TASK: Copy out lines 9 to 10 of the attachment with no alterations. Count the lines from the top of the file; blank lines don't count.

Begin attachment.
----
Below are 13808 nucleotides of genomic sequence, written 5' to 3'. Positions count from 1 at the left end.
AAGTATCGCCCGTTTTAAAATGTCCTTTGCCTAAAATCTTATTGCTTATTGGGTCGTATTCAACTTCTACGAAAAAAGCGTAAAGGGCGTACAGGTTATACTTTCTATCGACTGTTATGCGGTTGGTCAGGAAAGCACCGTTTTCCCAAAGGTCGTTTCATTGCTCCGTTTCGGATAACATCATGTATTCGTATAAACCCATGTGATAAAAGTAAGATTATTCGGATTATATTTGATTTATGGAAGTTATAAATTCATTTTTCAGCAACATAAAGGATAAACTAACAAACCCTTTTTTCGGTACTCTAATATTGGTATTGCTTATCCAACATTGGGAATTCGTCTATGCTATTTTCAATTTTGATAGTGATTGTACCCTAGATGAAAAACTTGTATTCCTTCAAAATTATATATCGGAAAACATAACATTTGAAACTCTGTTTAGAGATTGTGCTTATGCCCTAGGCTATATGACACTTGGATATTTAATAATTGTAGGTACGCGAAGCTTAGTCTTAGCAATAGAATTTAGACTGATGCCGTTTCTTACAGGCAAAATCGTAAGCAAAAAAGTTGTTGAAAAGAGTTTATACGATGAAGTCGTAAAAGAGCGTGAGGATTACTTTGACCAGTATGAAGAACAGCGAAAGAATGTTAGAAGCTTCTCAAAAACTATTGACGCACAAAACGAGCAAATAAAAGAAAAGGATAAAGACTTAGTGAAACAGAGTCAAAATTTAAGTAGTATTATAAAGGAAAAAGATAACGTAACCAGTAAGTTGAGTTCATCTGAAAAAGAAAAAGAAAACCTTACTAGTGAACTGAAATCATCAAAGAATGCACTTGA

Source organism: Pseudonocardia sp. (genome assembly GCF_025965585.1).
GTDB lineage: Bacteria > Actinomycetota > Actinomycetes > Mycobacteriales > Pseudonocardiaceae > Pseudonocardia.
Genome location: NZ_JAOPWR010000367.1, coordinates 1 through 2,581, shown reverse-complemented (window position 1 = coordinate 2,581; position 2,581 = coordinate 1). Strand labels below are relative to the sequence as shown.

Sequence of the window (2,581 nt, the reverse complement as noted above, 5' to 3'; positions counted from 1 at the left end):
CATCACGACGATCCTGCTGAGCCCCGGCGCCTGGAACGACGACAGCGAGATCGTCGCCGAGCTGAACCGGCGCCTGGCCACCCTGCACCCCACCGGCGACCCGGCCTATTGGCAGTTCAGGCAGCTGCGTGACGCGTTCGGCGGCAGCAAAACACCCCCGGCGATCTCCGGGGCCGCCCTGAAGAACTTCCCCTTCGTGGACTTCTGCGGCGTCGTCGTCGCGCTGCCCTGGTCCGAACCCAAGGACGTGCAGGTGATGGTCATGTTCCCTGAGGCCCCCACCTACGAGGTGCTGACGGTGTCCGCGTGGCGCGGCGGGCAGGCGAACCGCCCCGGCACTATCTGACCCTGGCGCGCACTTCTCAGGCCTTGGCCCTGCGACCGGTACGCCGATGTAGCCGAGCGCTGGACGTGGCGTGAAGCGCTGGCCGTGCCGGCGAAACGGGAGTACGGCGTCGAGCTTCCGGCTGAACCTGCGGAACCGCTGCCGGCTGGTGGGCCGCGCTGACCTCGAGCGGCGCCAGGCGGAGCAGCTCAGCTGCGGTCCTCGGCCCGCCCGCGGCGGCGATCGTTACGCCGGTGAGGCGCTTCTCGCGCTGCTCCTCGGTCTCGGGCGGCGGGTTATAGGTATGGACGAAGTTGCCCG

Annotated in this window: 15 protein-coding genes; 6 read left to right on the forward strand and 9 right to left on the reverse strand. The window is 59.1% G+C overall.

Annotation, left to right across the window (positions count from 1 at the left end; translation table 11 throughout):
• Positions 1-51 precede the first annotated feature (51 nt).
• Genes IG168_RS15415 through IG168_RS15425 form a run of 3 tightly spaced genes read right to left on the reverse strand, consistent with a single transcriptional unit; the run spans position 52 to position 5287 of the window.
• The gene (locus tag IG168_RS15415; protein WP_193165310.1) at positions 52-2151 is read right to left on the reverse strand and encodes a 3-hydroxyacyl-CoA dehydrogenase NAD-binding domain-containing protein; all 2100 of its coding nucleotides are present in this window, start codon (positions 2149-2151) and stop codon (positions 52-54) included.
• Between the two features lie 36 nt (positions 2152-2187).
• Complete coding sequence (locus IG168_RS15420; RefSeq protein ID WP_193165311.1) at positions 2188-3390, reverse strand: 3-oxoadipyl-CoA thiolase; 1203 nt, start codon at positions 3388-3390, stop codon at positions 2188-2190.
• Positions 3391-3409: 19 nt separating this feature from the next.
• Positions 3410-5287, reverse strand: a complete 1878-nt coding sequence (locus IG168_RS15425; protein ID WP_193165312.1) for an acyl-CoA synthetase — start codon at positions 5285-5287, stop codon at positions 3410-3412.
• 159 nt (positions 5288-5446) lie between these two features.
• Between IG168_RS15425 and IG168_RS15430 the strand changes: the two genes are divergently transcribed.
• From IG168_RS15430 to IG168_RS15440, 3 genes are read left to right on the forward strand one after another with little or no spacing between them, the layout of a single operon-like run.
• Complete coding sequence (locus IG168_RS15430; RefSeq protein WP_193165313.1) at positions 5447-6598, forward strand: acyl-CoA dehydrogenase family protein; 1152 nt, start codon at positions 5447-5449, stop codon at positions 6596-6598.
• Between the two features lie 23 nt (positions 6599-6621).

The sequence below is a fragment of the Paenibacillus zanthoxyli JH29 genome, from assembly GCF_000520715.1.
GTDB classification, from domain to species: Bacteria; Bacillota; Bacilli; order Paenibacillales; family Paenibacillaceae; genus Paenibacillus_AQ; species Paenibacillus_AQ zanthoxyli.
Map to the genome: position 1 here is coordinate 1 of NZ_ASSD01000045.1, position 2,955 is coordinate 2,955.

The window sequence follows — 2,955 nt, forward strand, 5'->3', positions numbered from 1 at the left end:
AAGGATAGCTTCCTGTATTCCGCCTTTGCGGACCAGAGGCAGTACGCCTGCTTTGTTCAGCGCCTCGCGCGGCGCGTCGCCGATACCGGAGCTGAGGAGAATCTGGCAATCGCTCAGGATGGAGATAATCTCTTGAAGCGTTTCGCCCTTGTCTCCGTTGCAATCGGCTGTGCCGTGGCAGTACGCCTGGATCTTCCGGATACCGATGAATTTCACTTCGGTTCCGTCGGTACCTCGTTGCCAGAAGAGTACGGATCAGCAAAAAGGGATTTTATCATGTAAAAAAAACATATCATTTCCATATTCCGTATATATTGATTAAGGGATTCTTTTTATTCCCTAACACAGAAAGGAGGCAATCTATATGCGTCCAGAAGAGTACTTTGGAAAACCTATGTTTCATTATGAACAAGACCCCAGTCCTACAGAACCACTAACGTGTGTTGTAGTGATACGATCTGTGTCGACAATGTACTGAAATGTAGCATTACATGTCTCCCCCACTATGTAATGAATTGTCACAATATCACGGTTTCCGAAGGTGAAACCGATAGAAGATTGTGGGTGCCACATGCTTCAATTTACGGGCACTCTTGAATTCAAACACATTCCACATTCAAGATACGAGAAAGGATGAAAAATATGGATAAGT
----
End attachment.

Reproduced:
Annotation, left to right across the window (positions count from 1 at the left end; translation table 11 throughout):
• Positions 1-51 precede the first annotated feature (51 nt).